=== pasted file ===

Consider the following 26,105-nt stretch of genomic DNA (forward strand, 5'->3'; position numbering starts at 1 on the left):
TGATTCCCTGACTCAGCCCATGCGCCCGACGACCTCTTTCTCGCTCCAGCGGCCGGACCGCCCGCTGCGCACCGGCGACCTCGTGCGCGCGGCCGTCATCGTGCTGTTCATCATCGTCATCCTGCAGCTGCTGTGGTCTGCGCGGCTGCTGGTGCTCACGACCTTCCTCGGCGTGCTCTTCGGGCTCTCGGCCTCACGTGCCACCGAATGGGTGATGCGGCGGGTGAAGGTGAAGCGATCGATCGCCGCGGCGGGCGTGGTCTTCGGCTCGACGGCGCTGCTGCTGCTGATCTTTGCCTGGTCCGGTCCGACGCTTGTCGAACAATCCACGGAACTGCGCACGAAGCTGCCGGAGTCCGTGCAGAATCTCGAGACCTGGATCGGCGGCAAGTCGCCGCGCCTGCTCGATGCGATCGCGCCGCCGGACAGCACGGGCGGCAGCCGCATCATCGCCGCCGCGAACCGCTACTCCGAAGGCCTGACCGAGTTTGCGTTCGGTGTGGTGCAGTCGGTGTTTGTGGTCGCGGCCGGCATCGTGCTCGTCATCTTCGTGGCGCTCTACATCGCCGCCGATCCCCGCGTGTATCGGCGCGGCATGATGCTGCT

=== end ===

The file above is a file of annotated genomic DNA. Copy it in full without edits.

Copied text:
Consider the following 26,105-nt stretch of genomic DNA (forward strand, 5'->3'; position numbering starts at 1 on the left):
TGATTCCCTGACTCAGCCCATGCGCCCGACGACCTCTTTCTCGCTCCAGCGGCCGGACCGCCCGCTGCGCACCGGCGACCTCGTGCGCGCGGCCGTCATCGTGCTGTTCATCATCGTCATCCTGCAGCTGCTGTGGTCTGCGCGGCTGCTGGTGCTCACGACCTTCCTCGGCGTGCTCTTCGGGCTCTCGGCCTCACGTGCCACCGAATGGGTGATGCGGCGGGTGAAGGTGAAGCGATCGATCGCCGCGGCGGGCGTGGTCTTCGGCTCGACGGCGCTGCTGCTGCTGATCTTTGCCTGGTCCGGTCCGACGCTTGTCGAACAATCCACGGAACTGCGCACGAAGCTGCCGGAGTCCGTGCAGAATCTCGAGACCTGGATCGGCGGCAAGTCGCCGCGCCTGCTCGATGCGATCGCGCCGCCGGACAGCACGGGCGGCAGCCGCATCATCGCCGCCGCGAACCGCTACTCCGAAGGCCTGACCGAGTTTGCGTTCGGTGTGGTGCAGTCGGTGTTTGTGGTCGCGGCCGGCATCGTGCTCGTCATCTTCGTGGCGCTCTACATCGCCGCCGATCCCCGCGTGTATCGGCGCGGCATGATGCTGCT